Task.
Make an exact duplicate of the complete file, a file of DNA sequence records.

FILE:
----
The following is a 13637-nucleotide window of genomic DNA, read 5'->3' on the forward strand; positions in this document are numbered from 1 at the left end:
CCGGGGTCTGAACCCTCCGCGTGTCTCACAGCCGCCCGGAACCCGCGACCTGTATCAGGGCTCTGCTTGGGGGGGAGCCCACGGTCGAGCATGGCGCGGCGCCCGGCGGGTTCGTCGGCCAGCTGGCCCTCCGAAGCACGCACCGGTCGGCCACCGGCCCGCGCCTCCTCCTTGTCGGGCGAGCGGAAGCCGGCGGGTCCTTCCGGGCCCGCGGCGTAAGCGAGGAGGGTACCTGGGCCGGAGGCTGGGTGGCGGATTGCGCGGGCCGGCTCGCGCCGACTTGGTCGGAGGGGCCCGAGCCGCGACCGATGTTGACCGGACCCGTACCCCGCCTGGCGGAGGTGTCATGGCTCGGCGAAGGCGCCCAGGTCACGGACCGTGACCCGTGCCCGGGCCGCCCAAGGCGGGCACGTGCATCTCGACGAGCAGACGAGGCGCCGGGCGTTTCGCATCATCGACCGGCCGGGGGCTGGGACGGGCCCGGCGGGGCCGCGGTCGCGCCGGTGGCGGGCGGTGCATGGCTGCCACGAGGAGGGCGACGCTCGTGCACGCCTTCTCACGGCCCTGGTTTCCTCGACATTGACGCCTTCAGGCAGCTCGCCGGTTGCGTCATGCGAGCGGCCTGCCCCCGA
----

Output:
The following is a 13637-nucleotide window of genomic DNA, read 5'->3' on the forward strand; positions in this document are numbered from 1 at the left end:
CCGGGGTCTGAACCCTCCGCGTGTCTCACAGCCGCCCGGAACCCGCGACCTGTATCAGGGCTCTGCTTGGGGGGGAGCCCACGGTCGAGCATGGCGCGGCGCCCGGCGGGTTCGTCGGCCAGCTGGCCCTCCGAAGCACGCACCGGTCGGCCACCGGCCCGCGCCTCCTCCTTGTCGGGCGAGCGGAAGCCGGCGGGTCCTTCCGGGCCCGCGGCGTAAGCGAGGAGGGTACCTGGGCCGGAGGCTGGGTGGCGGATTGCGCGGGCCGGCTCGCGCCGACTTGGTCGGAGGGGCCCGAGCCGCGACCGATGTTGACCGGACCCGTACCCCGCCTGGCGGAGGTGTCATGGCTCGGCGAAGGCGCCCAGGTCACGGACCGTGACCCGTGCCCGGGCCGCCCAAGGCGGGCACGTGCATCTCGACGAGCAGACGAGGCGCCGGGCGTTTCGCATCATCGACCGGCCGGGGGCTGGGACGGGCCCGGCGGGGCCGCGGTCGCGCCGGTGGCGGGCGGTGCATGGCTGCCACGAGGAGGGCGACGCTCGTGCACGCCTTCTCACGGCCCTGGTTTCCTCGACATTGACGCCTTCAGGCAGCTCGCCGGTTGCGTCATGCGAGCGGCCTGCCCCCGA